Mahler hesitated. The young man sitting between Mahler and Schubert spoke to him: Go on, you can do it. Remember what you did in your fourth.

Turning to him, Paul, Mahler replied, you are a young man, the fourth was a symphony, I had an hour in which to do as I pleased. This is a five minute fugue with one minute to go. I shall pay the penalty.

Mahler declined the adjudicator’s offer to allow him to play.

Someone else shouted out, Where is Webern? He can do it.

The adjudicator graciously pointed out that Webern belonged to the second not to the first Viennese School.

Paul turned to Schubert. Franz, what about you? You know how to change key. (Remember, Paul does not know what modulation is). Remember your C minor quintet. You can get us back home.

Paul, Schubert replied, I am a song writer like you. I have never written a successful fugue in my whole life.

Five seconds to go, and dismay was falling upon the house. Bach was going to take all.

Mozart had not closed his book, but was waiting, and in the meantime sketching out what he thought he might do to go home from where Bach had left off, but in reality he longed to hear how Bach would do it. He prepared to transcribe what Bach played.

The young man ran over to the organ keyboard, just in time. Thank you, Mr McCartney, the adjudicator rejoined. Herr Bach you may stand down. Mr McCartney you have no experience of this, you are new in the school. Are you sure you wish to take up the challenge?

I am, Sir, and if I may, as The Master did, can I do a quick recap before I begin the coda?

With the permission of the House, you may do so.

Paul sat at the keyboard, found his place, and began. He played the last ten bars of Bach’s restatement, which had ended on a pedal note almost as far removed from home as you could be. He held onto the pedal whilst he brought the statements and counter-statements into line, making use of the syncopation that Bach had introduced but not even attempting to change key.

Mozart had become intrigued. There is no time left. He can’t do it, he thought to himself as he continued to write in his book. Then thirty seconds into the coda abruptly the pedal changed and he was home. The syncopation continued, the statements and counter-statements continued to dance as they faded away and Paul over the last fifteen seconds closed the stops on the organ one by one until only the pan pipe remained at which point he slowly closed the grill on the sound box and all was in silence.

The hall too was in silence, apart from the sound of Mozart’s pen. He was trying to work out what he had missed when the pedal changed. He was completely convinced he had not heard something, but what was it? How did this young man, who only wrote songs, do it? he asked himself.

Bach and Palestrina were in conference. They knew that questions would be asked, and wanted to be ready.

The Classicists, other than Mozart, were furious. He has broken all of the rules, they said. If you want to change key you have to do it properly. To modulate, you prepare for it and then you move.

Schubert broke in, Why? You can change key just for effect, can’t you?

The Late Romanticists replied: Schubert, yes, you did that all the time, but all you did was sidestep and then return home straightaway. You, Classicists, though, you are wrong. Key is fluid, you can move freely between all of them but it should not be obvious, and certainly not abruptly like this. Music is so much more lush when the key is indeterminate, do you not think? The Classicists obviously did not think so. The Romanticists would have done better not to have asked the question, they might then have had their support.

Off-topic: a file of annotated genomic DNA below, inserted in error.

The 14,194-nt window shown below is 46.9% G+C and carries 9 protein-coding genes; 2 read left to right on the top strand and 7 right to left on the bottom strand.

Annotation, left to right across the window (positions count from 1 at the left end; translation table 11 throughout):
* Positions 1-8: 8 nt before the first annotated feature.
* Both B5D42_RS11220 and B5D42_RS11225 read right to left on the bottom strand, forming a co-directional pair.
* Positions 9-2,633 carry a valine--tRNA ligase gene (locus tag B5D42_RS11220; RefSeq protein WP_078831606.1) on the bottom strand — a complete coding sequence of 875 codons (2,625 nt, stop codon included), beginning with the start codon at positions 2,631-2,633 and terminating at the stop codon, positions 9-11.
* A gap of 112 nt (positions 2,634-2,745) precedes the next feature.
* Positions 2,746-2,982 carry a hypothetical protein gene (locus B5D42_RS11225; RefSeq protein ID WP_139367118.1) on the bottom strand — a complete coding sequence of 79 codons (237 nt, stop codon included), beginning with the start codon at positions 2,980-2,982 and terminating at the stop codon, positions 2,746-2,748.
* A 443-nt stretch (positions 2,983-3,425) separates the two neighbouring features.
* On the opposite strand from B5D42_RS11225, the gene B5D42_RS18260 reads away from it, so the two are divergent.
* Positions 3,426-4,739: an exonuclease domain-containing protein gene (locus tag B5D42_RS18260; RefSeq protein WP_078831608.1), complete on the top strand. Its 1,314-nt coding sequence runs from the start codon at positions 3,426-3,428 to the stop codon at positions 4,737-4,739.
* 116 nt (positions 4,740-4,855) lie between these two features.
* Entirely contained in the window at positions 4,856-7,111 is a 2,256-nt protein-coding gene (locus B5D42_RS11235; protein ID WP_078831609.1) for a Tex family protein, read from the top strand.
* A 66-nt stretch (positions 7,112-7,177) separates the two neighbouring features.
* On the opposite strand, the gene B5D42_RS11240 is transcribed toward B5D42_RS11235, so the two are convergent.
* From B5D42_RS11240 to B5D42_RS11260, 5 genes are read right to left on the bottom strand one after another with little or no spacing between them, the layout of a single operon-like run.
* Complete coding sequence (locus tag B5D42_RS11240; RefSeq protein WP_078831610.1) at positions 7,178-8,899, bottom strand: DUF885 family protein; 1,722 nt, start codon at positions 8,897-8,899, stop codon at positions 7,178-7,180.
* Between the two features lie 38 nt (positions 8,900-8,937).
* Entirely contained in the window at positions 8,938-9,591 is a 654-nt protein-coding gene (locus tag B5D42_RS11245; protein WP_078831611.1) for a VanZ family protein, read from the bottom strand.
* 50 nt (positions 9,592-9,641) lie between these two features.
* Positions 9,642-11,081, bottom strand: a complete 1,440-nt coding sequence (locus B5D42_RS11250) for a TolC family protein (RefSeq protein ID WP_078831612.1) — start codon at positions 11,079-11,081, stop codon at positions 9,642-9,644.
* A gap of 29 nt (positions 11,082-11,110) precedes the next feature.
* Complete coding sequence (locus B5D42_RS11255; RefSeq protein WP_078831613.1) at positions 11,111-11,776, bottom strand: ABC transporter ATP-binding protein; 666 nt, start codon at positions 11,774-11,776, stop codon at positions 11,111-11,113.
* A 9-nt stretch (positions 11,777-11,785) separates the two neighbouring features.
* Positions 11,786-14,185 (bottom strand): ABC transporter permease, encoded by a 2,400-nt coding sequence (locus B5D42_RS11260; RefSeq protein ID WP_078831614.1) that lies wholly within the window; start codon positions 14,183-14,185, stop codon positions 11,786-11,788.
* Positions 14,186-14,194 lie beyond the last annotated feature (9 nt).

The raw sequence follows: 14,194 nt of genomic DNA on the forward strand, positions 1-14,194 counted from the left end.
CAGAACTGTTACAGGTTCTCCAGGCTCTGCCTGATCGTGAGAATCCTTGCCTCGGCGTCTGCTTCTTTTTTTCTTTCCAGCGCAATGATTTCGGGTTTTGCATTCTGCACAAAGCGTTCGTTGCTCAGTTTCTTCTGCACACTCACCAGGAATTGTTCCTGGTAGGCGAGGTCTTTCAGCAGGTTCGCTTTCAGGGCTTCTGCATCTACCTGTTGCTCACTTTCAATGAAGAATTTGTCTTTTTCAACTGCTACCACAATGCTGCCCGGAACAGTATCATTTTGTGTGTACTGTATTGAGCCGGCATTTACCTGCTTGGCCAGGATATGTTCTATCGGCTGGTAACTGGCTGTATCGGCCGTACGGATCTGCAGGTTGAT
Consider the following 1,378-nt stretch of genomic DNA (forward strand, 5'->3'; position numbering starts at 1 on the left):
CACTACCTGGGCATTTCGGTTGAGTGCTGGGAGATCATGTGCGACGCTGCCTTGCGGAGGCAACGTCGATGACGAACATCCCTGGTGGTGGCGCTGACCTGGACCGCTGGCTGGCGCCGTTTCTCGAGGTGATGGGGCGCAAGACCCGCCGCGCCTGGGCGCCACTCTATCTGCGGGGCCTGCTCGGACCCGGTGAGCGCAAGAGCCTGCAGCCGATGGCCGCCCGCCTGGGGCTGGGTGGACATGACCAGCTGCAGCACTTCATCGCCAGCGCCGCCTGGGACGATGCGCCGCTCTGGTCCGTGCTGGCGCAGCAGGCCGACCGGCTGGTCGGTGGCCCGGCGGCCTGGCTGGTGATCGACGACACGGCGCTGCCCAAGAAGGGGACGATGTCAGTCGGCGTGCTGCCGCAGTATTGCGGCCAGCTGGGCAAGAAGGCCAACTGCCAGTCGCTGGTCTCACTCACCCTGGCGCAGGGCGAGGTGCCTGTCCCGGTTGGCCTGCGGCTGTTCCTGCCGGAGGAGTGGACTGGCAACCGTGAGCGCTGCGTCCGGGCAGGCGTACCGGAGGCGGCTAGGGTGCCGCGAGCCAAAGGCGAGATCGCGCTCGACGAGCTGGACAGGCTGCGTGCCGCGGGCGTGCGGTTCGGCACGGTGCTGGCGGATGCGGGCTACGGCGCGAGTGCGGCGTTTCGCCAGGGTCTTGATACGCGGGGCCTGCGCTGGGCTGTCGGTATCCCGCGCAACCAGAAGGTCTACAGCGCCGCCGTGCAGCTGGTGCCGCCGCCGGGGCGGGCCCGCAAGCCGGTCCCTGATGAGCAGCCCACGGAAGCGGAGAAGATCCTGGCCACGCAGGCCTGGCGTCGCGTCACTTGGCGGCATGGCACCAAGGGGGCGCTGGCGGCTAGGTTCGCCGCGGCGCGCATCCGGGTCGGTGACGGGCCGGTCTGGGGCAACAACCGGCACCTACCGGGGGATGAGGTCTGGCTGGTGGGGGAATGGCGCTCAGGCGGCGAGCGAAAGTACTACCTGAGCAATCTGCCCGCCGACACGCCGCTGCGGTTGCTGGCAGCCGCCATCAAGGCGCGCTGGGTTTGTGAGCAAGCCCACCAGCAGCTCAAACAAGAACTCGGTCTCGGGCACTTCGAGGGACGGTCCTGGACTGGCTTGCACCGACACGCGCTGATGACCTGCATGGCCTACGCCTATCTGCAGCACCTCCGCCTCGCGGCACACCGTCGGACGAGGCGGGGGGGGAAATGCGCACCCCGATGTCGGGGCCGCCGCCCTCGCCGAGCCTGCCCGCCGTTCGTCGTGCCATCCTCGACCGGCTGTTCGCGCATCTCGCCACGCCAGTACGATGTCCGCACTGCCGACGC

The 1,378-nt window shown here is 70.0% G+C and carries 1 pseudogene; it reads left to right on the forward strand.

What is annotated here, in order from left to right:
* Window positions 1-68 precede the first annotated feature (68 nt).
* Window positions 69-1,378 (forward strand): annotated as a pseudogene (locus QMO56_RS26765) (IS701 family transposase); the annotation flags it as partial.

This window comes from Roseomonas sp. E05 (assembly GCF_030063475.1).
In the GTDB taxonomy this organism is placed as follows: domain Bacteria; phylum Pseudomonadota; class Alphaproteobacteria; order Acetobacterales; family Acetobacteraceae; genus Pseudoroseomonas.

The discussion in the hall was becoming rather heated, until a little understood group of English and Italian musicians began to sing: Dowland led the group, and as they sang they shifted the keys as abruptly as had been done. There was a call for them to be silent until Josquin (desPrés) nodded his approval of the singing. The group then turned to a song which none, except Paul, in the hall knew: Penny Lane. There it was again, the very trick that he had used in the Coda.

Mozart continued to scratch his head. Beethoven meanwhile began to revise the development section of his Eroica

1 You may disagree with the facts. Coco has no claim on their veracity.
2 You may notice, or thingk you have noticed some spelling mistakes, then repent for

  • a mistake is only a mistake if it is not deliberate
  • you may have misunderstood the meaning and the word is correctly spelt,
  • Coco may be making a play on a word, or
  • Coco was being lazy or forgetful.

Come, brave hearted lion eater: Chao Yuen Ren

Moonlit night


Unregistered appointee

If you had ever thought that She sells sea-shells on the sea-shore was difficult – consider a puzzle in the style of Carroll –

Chinese is already confusing enough with all of its tones, characters, markers and lack of articles, inflections and tenses, but this poem really shows just how difficult Chinese is especially for the native Mandarin.

A Chinese author, 趙元任, expressed the puzzle in this way:

漢語 English




Lion-Eating Poet in the Stone Den

In a stone den lived a poet called Shi Shi,
who was a lion addict.
He had resolved to eat ten lions.
He often went to the market to look for lions.
At ten o’clock, ten lions had just arrived at the market.
At that same time, Shi Shi arrived at the market.
He saw those ten lions, and using his trusty arrows,
caused the ten lions to die.
He took the corpses of the ten lions to the stone den.
The stone den was damp, so he asked his servants to dry it.
After the stone den had been wiped dry, he tried to eat those ten lions.
When he ate, he realized that the ten lions were in fact
ten stone lion corpses.

Try to explain this matter.

Coco thought you might like to hear Google read the words for you in languages that either still use Hanzi (漢字) or have only recently adopted other forms of writing.


Empty block

Coco cannot explain it, but a useful discussion of the purpose of the puzzle may still be found here:

With apologies in advance for errors of syntax, orthography and grammar which may be found embedded in this document whether arising from oversight, incorrect application of language packs or generally any other misadventure; and in general for any offence given inadvertently or inappropriately or both taken or not taken by those whose sensibilities, whether grammatical, orthographical, moral or simply personable, have been offended whether, not or if you have not incorrectly misunderstood the content, intent, meaning and purpose of this article, and to those whose copyrights may have been inadvertently or wantonly infringed, but never as to cause damage the copy holder’s rights, and, if you have managed to read this far, for any errors or omissions whether wilful, unintended, innocent or deliberate in the content of this polemic, and with thanks to you who have made it thus far for your patience.